(Although I did use the Gospel reading from the Vigil, because I can!)
“Do not be amazed!” – I just love that line in the Gospel. We have to get behind the sentiment of that statement today if we are to really understand what this day is all about. We believe in a God who is very surprising. All through the Bible, we can read stories of people trying to come to terms with God, and just when they thought they had him all figured out, he bursts in to their complacency and says, “No, that’s not it, you just don’t get me at all, do you?”
That happens to us too, doesn’t it? God surprises us all the time. Most often, people note the bad surprises: the death of a loved one, an illness, loss of a job. But those things are not of God. God didn’t make those surprises; he allows them in this imperfect world, but they are not his will for us. What is his will for us is what truly surprises us: the grace to deal with a difficult situation with a strength we never knew we had, the help of a friend or loved one at just the right time, words spoken by a stranger or an acquaintance that help us to find the ability to journey on from where we are. And in our surprise, God says, “Do not be amazed!”
To really get how surprising this day must have been for Jesus’ disciples, we have to have been involved in the story to this point. Jesus had been doing wonderful, amazing things: healing the sick, raising the dead, speaking words of challenge and hope. The Jewish leaders of the time became more and more uncomfortable with his message, seeing it as blasphemy and a rejection of everything good and holy. More and more, their anger raged up, and many times they attempted to arrest him. Finally, the movement against him rises to a fever pitch. Judas, who thought he would get rich off this wonder-worker Jesus, grows disillusioned to the point that he is willing to hand Jesus over to them.
Jesus’ hour had come: he was put through a farce of a trial, brutally beaten and contemptuously treated. Finally he is nailed to a cross and suffers hours of agony and abandonment by most of his disciples before he gives us his spirit at last. All seemed darker than dark. Jesus is placed in a tomb that was not his own by people who had just been acquaintances. His friends have fled in fear. His mother and some women wept at the end of it all. Things couldn’t have been worse or more hopeless.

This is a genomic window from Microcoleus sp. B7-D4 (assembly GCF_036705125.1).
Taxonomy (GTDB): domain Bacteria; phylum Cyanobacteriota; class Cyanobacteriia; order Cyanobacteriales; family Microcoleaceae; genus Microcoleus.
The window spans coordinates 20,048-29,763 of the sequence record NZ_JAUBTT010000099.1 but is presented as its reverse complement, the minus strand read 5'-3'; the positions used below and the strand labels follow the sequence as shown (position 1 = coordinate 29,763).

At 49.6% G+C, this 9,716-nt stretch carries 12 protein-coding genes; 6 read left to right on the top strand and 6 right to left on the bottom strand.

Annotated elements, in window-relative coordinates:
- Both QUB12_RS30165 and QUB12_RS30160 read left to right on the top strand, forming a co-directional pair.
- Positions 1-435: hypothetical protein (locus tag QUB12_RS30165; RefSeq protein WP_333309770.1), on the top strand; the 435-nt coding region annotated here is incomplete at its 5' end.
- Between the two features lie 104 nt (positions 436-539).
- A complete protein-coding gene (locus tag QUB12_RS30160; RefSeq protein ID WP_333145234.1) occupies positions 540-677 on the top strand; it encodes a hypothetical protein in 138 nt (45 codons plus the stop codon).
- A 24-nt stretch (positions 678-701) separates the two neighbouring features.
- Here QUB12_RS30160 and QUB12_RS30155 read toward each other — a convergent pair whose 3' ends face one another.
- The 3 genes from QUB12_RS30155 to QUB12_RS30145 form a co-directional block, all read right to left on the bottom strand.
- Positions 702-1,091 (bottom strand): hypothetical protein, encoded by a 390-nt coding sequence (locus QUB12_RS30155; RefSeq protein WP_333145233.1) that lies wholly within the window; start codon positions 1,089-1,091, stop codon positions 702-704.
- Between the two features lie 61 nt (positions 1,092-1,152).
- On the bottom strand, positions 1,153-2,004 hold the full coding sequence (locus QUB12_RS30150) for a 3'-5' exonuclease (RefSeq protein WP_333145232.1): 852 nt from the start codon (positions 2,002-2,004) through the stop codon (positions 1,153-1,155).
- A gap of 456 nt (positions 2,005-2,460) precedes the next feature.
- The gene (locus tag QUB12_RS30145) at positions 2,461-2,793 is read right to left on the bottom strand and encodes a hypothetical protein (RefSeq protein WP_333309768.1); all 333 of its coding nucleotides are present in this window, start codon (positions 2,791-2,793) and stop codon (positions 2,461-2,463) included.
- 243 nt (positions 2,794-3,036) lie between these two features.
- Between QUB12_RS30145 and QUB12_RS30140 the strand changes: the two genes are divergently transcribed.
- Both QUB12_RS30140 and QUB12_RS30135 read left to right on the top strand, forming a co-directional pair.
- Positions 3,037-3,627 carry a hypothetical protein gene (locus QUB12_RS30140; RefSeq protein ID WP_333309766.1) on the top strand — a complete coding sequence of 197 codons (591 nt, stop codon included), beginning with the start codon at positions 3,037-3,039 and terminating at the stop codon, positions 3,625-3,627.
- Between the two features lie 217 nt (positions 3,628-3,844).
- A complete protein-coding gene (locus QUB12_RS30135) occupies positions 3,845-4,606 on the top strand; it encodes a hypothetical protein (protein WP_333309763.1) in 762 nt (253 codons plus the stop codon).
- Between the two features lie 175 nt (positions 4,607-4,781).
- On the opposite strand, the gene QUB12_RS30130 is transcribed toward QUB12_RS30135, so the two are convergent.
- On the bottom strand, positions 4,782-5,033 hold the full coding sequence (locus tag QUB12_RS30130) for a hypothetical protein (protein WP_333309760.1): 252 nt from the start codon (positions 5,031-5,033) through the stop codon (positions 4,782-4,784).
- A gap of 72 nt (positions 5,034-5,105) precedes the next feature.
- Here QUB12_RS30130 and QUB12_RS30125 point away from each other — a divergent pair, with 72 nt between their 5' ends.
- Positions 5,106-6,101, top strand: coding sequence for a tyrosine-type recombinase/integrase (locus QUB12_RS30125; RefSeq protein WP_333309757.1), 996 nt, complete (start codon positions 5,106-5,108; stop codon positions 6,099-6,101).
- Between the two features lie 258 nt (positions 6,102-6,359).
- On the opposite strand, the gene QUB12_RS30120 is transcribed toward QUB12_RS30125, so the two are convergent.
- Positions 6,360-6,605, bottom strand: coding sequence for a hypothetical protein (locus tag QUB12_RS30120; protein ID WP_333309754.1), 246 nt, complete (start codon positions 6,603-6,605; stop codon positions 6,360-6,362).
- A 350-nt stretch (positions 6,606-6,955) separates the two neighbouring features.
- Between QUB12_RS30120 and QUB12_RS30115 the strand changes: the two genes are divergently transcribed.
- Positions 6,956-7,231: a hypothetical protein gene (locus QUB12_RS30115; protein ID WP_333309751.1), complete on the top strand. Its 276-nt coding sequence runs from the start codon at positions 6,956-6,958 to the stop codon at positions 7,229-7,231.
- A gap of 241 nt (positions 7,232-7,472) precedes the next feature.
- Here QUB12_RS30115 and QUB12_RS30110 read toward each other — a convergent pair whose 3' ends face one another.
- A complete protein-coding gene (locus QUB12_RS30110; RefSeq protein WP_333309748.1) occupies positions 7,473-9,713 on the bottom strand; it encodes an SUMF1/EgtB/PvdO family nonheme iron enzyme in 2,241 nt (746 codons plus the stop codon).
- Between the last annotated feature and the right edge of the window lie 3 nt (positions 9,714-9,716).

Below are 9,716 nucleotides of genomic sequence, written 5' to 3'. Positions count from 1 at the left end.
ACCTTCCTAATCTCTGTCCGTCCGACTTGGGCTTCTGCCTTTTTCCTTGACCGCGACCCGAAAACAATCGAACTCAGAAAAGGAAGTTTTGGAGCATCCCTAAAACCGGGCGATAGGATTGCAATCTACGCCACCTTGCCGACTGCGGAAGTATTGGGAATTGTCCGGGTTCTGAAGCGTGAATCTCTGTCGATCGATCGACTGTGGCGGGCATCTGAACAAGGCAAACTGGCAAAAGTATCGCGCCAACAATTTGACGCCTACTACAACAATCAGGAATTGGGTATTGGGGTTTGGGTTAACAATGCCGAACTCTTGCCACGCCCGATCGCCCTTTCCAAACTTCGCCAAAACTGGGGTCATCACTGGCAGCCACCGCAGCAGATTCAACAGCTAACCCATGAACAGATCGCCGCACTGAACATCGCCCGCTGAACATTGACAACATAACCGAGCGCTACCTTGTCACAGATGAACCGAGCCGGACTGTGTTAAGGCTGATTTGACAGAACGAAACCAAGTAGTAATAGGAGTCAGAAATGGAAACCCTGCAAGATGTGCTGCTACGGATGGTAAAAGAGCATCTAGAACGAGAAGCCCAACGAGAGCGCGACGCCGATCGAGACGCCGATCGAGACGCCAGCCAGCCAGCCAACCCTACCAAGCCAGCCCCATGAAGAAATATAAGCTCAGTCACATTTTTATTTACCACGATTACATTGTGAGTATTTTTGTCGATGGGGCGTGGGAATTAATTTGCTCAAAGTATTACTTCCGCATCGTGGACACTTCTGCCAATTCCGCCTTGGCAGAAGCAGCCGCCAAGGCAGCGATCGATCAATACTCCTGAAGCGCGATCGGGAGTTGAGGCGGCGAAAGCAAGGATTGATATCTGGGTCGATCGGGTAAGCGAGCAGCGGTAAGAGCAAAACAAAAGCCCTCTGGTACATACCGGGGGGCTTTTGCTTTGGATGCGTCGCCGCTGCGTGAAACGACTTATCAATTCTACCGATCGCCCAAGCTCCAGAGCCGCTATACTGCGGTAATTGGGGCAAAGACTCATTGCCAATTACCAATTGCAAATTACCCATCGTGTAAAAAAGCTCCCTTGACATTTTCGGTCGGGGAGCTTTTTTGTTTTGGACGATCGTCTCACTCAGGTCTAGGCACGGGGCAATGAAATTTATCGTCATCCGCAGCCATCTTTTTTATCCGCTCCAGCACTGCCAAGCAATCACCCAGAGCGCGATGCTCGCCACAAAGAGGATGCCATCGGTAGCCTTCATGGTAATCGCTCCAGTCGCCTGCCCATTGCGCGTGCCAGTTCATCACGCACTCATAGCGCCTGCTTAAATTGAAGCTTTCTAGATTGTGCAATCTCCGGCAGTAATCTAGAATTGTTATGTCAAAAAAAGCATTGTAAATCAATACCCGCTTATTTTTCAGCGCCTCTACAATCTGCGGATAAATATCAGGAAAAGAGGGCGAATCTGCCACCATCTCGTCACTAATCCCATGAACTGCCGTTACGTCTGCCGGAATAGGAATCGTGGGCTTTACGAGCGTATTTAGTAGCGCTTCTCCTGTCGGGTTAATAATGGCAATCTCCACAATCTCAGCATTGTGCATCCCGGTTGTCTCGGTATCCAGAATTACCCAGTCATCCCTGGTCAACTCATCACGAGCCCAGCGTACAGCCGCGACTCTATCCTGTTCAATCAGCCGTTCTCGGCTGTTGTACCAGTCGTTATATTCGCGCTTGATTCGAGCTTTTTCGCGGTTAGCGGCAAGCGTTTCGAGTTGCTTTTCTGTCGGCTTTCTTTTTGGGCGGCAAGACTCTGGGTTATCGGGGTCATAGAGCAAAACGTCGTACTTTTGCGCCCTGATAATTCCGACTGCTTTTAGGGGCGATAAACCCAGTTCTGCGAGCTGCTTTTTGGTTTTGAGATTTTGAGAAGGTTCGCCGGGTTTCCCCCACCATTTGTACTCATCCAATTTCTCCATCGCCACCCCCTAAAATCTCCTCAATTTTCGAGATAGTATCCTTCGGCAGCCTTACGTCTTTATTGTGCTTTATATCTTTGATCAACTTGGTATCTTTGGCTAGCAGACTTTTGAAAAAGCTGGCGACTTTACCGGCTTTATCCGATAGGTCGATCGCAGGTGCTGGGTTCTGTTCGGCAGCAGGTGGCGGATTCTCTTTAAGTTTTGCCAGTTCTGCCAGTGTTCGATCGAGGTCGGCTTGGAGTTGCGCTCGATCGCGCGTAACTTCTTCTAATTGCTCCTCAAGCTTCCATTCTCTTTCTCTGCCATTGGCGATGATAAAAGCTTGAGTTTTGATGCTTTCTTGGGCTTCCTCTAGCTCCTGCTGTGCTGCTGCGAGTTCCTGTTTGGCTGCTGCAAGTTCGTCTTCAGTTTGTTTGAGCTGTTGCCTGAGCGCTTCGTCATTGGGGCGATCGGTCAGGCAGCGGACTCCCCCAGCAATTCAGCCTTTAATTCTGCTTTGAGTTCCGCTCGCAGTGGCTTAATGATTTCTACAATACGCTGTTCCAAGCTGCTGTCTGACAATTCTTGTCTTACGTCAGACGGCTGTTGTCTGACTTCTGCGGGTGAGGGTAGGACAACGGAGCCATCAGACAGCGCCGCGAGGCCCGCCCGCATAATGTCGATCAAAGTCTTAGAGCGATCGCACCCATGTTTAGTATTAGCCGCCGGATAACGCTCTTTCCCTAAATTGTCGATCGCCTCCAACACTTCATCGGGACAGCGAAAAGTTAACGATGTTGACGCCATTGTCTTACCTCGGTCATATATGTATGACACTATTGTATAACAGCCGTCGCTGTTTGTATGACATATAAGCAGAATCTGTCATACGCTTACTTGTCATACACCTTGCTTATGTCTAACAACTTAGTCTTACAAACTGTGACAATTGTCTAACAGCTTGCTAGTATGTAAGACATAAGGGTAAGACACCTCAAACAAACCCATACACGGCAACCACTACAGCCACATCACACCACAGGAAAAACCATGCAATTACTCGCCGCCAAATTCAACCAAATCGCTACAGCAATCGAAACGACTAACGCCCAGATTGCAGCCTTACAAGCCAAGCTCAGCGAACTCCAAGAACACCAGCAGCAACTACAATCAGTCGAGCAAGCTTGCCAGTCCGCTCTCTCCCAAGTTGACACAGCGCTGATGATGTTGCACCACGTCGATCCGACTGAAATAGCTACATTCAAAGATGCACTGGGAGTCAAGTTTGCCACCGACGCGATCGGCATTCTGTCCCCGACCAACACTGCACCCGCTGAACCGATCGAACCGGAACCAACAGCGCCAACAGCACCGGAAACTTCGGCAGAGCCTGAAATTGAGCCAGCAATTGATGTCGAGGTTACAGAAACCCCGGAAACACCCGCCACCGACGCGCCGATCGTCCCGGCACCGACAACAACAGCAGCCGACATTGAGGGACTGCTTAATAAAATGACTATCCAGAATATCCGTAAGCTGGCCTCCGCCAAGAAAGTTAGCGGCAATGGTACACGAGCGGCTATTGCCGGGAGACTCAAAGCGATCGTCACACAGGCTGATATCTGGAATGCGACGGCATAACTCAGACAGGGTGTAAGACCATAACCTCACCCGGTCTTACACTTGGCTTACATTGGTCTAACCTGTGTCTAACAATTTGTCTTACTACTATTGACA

But then came the morning. Some of the women go to anoint his body for its burial, and just when they are wondering who is going to help them roll the stone away so they can get in to the tomb, they come upon the tomb, open and empty. They had to be utterly amazed – they probably didn’t even know what had actually happened. But as they stood there, mouths hanging open, thoughts reeling in their minds, the messenger appears: “Do not be amazed!” Jesus said he would rise, and rise he did, hammering home the point that hopelessness is no obstacle to God’s power, that fear is no match for grace, that death and darkness are nothing compared to God’s great love. Do not be amazed!
Even that is not where the wonder of it all stopped. In their joy, the disciples eventually recollected themselves and were able to go out and tell people what had happened. Christ, crucified, overcame death to rise to new life. In the light of the resurrection, they came to understand what Jesus had always preached and they also received the grace of the Spirit so that they could preach it to others. Their preaching shaped the Church, guiding it through the centuries to our own day. Today we gather not just to remember an amazing event that happened two thousand years ago, but rather to experience the joy of that resurrection with those women at the tomb, with the disciples who heard about it from them, with all the people from every time and place, on earth and in heaven, all of us who have had the Gospel preached to us. We are the Church: we celebrate the resurrection of Jesus as one. Do not be amazed!
And the marvel continues: the death and resurrection of Christ has had an effect on this cold and dark and sinful world. Through that wonderful saving action, the finality of our death has been obliterated, the vicious cycle of our sins has been erased. We have been freed from it all through the power of grace, freely given if we will freely accept it, lavished out on all of us prodigal ones who return to God with sorrow for our sins and hope for forgiveness. We have truly been saved and delivered. Do not be amazed!
We have also been given the great gift of eternal life. In his death and resurrection, Jesus Christ has broken the prison-bars of death and risen triumphant from the underworld. Because of that, our graves will never be our final resting place, pain and sorrow and death will be temporary, and we who believe and follow our risen Lord have hope of life that lasts forever. Just as Christ’s own time on the cross and in the grave was brief, so our own pain, death, and burial will be as nothing compared to the ages of new life we have yet to receive. We have hope in these days because Christ who is our hope has overcome the obstacles to our living. Do not be amazed!
Back on the evening of Holy Thursday, when the Church gathered to commemorate the giving of the Eucharist, the entrance antiphon told us what was to come. It said:
We should glory in the cross of our Lord Jesus Christ,
in whom is our salvation, life and resurrection,
through whom we are saved and delivered.
And this morning, we gather to celebrate that that is truly what has happened. Through the cross and resurrection we are saved and delivered so to live the salvation, life and resurrection that God always intended for us to have. We should glory in the cross! Do not be amazed!